Iraq began a nuclear program shortly after the Ba’thists took power in 1968. The program expanded considerably in 1976 when Saddam purchased the Osirak reactor from France, which was destroyed by an Israeli air strike in 1981. Saddam became very concerned about Iran’s nuclear weapons program late in the Iran-Iraq war and accelerated Iraq’s nuclear weapons research in response, according to Vice President Ramadan. Massive funds were allocated to develop infrastructure, equipment, scientific talent, and research. By January 1991, Iraq was within a few years of producing a nuclear weapon.

Coalition bombing during Desert Storm, however, significantly damaged Iraq’s nuclear facilities and the imposition of UN sanctions and inspections teams after the war further hobbled the program. It appears Saddam shifted tactics to preserve what he could of his program (scientific talent, dual-use equipment, and designs) while simultaneously attempting to rid Iraq of sanctions.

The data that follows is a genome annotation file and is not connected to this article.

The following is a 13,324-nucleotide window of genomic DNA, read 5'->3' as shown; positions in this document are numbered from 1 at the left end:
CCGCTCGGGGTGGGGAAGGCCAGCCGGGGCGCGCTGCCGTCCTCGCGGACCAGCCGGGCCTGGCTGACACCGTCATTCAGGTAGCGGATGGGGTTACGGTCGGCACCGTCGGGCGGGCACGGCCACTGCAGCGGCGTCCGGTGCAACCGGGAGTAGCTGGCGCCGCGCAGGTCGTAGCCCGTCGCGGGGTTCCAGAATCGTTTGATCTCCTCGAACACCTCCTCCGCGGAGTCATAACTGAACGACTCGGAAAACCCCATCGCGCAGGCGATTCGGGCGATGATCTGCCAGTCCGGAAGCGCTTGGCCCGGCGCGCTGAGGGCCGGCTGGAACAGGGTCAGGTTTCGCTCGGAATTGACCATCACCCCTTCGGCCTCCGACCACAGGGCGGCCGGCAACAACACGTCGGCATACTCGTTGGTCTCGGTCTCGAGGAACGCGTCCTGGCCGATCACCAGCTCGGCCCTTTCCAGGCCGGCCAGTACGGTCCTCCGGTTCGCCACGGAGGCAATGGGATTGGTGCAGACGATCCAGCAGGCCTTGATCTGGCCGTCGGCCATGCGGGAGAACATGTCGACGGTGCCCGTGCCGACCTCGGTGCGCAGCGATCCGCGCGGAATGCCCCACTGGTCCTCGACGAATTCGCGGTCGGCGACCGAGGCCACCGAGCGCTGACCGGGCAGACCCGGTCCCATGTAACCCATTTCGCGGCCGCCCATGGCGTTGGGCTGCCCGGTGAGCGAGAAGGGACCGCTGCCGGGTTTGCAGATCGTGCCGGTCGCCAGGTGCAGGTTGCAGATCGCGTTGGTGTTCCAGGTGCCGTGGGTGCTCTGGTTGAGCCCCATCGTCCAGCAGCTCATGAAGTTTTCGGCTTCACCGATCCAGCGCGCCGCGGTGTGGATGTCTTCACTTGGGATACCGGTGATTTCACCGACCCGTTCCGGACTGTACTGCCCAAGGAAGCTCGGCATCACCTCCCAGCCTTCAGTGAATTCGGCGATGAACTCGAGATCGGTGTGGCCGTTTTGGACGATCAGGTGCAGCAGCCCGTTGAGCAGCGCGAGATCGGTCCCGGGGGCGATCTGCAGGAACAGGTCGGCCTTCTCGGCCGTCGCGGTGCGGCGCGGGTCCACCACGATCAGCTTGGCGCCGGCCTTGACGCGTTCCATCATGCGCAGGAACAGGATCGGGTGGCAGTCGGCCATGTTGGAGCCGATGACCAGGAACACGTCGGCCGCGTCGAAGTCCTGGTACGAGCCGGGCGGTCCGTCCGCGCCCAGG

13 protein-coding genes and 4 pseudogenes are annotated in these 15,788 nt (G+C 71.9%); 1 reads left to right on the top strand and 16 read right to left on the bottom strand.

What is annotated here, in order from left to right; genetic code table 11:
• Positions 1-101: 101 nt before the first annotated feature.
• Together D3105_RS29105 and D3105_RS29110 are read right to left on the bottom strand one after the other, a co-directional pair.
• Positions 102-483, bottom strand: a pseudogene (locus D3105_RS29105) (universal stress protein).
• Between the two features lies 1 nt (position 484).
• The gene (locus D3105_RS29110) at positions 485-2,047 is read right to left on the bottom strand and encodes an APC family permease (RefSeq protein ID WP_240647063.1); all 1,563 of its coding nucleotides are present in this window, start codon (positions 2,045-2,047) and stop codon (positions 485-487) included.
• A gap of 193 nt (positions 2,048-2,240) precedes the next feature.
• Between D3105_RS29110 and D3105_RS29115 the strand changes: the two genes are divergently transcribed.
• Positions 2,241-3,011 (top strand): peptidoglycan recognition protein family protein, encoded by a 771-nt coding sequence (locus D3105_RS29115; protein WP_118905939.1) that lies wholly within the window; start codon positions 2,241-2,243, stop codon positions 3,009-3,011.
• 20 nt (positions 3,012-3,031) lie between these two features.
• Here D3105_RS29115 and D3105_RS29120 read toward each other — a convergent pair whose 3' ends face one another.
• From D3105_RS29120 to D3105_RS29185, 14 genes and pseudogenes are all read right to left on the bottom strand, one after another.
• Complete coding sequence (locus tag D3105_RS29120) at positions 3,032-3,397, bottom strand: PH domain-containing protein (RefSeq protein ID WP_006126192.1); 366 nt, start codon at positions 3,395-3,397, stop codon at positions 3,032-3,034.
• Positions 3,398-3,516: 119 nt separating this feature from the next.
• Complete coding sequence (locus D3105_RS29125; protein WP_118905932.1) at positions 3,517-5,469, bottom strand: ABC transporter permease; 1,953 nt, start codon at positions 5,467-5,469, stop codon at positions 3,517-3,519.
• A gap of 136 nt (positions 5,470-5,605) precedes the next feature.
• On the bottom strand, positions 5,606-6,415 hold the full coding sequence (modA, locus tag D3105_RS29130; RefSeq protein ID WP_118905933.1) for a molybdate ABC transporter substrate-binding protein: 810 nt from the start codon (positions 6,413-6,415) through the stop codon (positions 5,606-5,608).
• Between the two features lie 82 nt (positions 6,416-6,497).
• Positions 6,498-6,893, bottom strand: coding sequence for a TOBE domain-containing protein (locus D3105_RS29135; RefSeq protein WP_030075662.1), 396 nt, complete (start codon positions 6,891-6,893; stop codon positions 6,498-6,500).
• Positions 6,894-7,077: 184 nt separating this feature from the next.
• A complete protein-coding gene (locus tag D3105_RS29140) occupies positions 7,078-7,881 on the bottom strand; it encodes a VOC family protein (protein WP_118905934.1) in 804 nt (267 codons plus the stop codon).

In comparison to Iraq’s nuclear and CW programs, the BW program was more dependent upon a smaller body of individual expertise. Iraq’s BW program began in the 1970s under President Ahmad Hasan Al Bakr. Scientists conducted research into fundamental aspects of bacteria, toxins, and viruses, emphasizing production, pathogenicity, dissemination and storage of agents, such as Clostridium botulinum, spores of Bacillus anthracis, and influenza. Despite investing considerable effort in this first attempt, Iraq’s BW program faltered. In 1979, after Saddam assumed the Presidency, Iraq reorganized its CW and BW effort. Iraq rebuilt and expanded the infrastructure for BW research between 1979 and 1985, but undertook little work on military applications, aside from assassination-related research for the IIS (see Annex B “Iraq’s Intelligence Services” for additional information).